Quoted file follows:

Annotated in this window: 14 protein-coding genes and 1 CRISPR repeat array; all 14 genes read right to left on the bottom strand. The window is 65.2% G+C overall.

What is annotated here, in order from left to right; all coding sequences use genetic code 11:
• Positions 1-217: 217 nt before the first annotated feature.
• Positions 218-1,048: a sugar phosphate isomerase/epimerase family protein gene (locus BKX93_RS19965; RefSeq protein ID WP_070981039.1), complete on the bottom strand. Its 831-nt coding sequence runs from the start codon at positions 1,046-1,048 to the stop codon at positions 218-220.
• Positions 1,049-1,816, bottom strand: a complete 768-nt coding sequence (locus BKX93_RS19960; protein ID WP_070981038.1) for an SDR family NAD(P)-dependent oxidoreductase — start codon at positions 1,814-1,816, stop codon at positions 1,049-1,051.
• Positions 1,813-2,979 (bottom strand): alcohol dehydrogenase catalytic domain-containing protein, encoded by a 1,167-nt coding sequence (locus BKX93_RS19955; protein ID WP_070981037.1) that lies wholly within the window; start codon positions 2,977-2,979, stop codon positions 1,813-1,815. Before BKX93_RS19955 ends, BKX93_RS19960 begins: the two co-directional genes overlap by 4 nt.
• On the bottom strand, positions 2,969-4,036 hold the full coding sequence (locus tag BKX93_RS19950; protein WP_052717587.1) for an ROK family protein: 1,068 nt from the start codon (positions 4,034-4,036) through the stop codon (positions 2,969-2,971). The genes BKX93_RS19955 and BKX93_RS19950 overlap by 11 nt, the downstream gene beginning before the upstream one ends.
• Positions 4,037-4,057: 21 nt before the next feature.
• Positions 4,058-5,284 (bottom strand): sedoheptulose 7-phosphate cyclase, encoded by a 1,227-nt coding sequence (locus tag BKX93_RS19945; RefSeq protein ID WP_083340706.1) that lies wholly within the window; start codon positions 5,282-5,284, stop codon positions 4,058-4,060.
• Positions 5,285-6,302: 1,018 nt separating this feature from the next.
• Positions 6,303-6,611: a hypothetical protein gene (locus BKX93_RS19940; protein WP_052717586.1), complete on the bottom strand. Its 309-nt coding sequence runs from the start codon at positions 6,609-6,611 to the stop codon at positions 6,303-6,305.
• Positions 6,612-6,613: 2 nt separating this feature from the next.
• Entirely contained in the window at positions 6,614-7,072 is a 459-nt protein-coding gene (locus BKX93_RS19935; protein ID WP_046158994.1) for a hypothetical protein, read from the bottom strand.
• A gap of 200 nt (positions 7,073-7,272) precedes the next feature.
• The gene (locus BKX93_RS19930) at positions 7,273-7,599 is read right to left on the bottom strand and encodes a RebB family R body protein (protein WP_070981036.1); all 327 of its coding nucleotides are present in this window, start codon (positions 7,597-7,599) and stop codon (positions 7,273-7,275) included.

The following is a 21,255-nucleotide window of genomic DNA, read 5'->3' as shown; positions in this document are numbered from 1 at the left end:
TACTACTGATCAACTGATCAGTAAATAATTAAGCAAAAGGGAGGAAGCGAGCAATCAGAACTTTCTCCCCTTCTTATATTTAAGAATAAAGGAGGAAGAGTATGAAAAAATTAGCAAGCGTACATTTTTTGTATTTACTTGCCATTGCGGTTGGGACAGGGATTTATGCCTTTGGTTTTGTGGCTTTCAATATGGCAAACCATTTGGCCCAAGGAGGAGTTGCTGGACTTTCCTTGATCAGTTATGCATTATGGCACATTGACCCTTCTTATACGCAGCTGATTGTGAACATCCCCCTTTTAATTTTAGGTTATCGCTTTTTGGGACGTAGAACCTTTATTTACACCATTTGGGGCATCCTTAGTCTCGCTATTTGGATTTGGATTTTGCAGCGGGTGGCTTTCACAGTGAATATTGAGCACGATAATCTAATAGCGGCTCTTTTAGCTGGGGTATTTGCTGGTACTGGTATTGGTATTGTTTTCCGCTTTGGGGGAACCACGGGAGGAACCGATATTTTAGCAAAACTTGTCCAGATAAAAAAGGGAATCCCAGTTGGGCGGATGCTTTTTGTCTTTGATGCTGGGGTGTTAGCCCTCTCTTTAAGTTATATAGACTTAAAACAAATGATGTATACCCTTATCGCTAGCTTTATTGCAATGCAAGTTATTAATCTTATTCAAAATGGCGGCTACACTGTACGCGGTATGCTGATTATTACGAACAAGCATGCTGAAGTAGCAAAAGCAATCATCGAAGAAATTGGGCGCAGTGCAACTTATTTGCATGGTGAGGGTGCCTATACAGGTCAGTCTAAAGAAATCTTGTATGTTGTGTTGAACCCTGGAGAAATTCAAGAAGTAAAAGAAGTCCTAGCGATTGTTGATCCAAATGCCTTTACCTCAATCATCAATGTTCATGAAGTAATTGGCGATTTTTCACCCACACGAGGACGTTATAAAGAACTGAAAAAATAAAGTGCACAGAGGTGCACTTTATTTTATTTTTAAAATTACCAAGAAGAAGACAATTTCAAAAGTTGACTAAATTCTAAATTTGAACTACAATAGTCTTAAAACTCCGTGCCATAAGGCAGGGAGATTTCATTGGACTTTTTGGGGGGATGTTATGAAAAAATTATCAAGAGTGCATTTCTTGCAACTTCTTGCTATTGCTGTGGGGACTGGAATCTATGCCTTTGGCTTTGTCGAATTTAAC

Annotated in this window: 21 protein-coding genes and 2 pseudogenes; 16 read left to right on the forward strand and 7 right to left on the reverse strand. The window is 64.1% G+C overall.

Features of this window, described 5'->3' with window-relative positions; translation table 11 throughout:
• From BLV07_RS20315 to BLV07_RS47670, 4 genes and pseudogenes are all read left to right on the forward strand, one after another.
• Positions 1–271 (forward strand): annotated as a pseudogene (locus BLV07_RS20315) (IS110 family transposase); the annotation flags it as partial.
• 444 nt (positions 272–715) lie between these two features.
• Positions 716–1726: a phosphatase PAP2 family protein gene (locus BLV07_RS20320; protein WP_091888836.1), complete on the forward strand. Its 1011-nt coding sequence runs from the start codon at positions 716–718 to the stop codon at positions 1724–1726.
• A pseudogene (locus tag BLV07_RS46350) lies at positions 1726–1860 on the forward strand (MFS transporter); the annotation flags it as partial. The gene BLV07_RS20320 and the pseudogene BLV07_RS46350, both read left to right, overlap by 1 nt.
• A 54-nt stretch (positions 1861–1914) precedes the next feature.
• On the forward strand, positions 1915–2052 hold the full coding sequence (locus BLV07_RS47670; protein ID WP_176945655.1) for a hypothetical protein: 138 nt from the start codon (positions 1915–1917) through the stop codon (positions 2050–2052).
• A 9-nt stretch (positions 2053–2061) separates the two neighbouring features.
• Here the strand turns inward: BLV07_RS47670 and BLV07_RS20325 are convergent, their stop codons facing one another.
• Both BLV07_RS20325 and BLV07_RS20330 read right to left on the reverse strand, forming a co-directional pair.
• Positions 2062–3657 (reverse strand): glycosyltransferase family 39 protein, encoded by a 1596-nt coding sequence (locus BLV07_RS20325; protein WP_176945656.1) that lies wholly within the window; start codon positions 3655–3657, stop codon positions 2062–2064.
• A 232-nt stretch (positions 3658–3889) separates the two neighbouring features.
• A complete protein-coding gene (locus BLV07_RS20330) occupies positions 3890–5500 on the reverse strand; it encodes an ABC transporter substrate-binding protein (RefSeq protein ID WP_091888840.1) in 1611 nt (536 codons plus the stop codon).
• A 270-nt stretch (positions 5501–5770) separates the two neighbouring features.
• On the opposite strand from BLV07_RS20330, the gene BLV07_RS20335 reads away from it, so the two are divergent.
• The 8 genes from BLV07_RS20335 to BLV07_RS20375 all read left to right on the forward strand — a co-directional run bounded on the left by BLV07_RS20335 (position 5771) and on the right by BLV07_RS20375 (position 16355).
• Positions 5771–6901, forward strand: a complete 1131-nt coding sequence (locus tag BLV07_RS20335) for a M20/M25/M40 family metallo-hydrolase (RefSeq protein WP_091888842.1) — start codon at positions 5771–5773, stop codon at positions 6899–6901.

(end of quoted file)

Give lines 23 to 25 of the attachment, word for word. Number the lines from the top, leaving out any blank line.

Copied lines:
• Positions 716–1726: a phosphatase PAP2 family protein gene (locus BLV07_RS20320; protein WP_091888836.1), complete on the forward strand. Its 1011-nt coding sequence runs from the start codon at positions 716–718 to the stop codon at positions 1724–1726.
• A pseudogene (locus tag BLV07_RS46350) lies at positions 1726–1860 on the forward strand (MFS transporter); the annotation flags it as partial. The gene BLV07_RS20320 and the pseudogene BLV07_RS46350, both read left to right, overlap by 1 nt.
• A 54-nt stretch (positions 1861–1914) precedes the next feature.